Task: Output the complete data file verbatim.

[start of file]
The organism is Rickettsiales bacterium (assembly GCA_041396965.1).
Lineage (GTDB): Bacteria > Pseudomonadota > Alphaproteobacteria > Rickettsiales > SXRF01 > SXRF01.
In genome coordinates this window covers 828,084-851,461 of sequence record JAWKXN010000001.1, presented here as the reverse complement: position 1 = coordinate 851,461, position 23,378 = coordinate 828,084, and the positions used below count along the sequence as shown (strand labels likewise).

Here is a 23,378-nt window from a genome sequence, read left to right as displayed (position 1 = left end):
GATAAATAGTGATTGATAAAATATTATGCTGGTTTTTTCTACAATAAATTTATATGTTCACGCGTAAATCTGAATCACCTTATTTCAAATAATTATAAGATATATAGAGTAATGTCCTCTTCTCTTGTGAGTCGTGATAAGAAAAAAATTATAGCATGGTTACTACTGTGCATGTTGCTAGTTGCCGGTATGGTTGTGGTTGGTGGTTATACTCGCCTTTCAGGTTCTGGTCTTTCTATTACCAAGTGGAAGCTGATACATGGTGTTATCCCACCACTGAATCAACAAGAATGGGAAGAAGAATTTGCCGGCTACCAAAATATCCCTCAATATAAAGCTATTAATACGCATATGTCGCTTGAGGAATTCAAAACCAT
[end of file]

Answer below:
The organism is Rickettsiales bacterium (assembly GCA_041396965.1).
Lineage (GTDB): Bacteria > Pseudomonadota > Alphaproteobacteria > Rickettsiales > SXRF01 > SXRF01.
In genome coordinates this window covers 828,084-851,461 of sequence record JAWKXN010000001.1, presented here as the reverse complement: position 1 = coordinate 851,461, position 23,378 = coordinate 828,084, and the positions used below count along the sequence as shown (strand labels likewise).

Here is a 23,378-nt window from a genome sequence, read left to right as displayed (position 1 = left end):
GATAAATAGTGATTGATAAAATATTATGCTGGTTTTTTCTACAATAAATTTATATGTTCACGCGTAAATCTGAATCACCTTATTTCAAATAATTATAAGATATATAGAGTAATGTCCTCTTCTCTTGTGAGTCGTGATAAGAAAAAAATTATAGCATGGTTACTACTGTGCATGTTGCTAGTTGCCGGTATGGTTGTGGTTGGTGGTTATACTCGCCTTTCAGGTTCTGGTCTTTCTATTACCAAGTGGAAGCTGATACATGGTGTTATCCCACCACTGAATCAACAAGAATGGGAAGAAGAATTTGCCGGCTACCAAAATATCCCTCAATATAAAGCTATTAATACGCATATGTCGCTTGAGGAATTCAAAACCAT